The California Fair Employment and Housing Act (FEHA) prohibits an employer from discharging, expelling, or otherwise discriminating against an employee because the employee opposed harassment or discrimination on the basis of:
- Age (40 and over);
- Religious Creed (including religious dress and grooming practices);
- Denial of Family and Medical Care Leave;
- Disability (mental and physical) including HIV and AIDS;
- Marital Status;
- Medical Condition (cancer and genetic characteristics);
- Genetic Information;
- Military and Veteran Status;
- National Origin (including language use restrictions);
- Sex (including pregnancy, childbirth, breastfeeding and medical conditions related to pregnancy, childbirth or breastfeeding);
- Gender, Gender Identity, and Gender Expression; or
- Sexual Orientation. California Government Code § 12940(h).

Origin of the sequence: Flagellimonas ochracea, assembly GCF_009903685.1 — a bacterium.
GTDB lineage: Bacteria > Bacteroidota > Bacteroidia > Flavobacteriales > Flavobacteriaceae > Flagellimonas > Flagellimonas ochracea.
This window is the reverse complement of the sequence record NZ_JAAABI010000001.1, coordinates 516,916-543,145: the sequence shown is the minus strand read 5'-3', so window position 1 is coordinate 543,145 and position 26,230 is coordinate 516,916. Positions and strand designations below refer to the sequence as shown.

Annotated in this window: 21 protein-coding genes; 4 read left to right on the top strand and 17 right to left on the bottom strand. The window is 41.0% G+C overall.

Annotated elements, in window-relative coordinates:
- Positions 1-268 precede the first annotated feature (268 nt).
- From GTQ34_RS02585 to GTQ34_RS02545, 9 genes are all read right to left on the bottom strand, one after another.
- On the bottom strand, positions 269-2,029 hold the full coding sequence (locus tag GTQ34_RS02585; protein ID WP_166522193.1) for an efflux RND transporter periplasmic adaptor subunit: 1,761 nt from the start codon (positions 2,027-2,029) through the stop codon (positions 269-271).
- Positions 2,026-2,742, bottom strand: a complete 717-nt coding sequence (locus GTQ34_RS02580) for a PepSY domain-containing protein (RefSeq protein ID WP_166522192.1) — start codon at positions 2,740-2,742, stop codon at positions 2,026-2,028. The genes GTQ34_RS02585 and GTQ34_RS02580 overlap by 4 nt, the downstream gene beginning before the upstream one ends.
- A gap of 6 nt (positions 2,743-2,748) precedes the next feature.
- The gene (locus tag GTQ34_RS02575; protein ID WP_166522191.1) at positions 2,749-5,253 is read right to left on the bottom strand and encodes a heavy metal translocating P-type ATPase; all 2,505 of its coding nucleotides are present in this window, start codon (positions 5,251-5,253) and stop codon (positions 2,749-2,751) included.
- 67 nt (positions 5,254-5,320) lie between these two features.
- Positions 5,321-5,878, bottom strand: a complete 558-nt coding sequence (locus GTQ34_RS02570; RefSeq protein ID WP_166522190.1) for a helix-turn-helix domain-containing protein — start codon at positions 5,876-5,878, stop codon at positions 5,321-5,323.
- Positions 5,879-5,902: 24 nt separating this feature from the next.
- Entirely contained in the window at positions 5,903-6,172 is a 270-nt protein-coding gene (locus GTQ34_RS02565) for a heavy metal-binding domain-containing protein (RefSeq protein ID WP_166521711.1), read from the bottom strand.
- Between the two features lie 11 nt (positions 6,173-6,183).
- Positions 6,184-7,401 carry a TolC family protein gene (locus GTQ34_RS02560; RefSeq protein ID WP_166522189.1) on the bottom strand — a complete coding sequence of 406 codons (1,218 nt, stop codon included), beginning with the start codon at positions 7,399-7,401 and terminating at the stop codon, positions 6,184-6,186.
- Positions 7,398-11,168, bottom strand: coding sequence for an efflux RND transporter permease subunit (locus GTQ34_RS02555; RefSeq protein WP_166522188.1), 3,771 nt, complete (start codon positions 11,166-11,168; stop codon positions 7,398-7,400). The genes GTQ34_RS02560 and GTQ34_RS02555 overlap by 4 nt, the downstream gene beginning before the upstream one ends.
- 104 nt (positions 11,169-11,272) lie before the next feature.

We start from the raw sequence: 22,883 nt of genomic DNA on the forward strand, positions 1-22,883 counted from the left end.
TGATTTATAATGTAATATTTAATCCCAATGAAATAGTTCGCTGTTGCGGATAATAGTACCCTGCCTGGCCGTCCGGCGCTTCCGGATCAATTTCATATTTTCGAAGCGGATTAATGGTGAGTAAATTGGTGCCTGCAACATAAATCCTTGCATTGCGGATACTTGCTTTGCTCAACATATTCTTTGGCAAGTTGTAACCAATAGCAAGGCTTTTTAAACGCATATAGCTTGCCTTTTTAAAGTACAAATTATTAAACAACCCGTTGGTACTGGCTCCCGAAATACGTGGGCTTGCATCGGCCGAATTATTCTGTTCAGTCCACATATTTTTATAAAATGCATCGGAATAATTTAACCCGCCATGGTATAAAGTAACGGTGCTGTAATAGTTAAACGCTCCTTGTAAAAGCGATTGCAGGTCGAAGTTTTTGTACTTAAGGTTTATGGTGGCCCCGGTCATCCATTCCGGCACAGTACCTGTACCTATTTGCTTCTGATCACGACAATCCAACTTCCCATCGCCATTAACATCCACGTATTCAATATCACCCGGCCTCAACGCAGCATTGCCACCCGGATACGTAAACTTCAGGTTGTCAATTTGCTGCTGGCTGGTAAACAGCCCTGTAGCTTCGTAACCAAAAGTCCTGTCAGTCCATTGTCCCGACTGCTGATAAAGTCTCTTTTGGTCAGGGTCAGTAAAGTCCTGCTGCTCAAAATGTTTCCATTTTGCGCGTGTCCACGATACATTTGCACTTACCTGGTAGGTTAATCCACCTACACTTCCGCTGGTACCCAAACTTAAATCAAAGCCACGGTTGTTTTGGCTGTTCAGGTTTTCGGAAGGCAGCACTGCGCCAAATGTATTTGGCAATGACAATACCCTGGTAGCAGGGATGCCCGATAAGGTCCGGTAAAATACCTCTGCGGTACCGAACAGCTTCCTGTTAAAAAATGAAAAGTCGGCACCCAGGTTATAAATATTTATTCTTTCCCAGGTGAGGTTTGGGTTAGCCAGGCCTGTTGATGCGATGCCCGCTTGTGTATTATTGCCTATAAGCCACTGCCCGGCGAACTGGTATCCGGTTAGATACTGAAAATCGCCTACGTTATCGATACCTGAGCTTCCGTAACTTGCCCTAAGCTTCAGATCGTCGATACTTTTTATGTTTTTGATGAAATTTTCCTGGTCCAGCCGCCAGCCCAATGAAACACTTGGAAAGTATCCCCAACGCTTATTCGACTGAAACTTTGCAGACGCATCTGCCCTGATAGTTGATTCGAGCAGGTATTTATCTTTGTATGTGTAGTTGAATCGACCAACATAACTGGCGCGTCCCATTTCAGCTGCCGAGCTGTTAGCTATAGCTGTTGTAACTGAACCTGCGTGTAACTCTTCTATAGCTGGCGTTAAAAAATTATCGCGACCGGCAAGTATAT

Employers in California are also prohibited from discharging, discriminating, retaliating, or taking any adverse action against an employee or prospective employee for:
- Exercising any rights afforded to the employee or prospective employee by the California Labor Code;
- Filing a complaint with the Labor Commissioner or testifying in a Labor Commissioner proceeding;
- Making a written or oral complaint that the employee is owed unpaid wages;
- Engaging in political activities; or
- Whistleblowing. California Labor Code § 98.6.
In addition, California employers are also prohibited from reporting or threatening to report an employee’s citizenship or immigration status or that of a family member because the employee has exercised a right under the California Labor Code. California Labor Code § 244(b).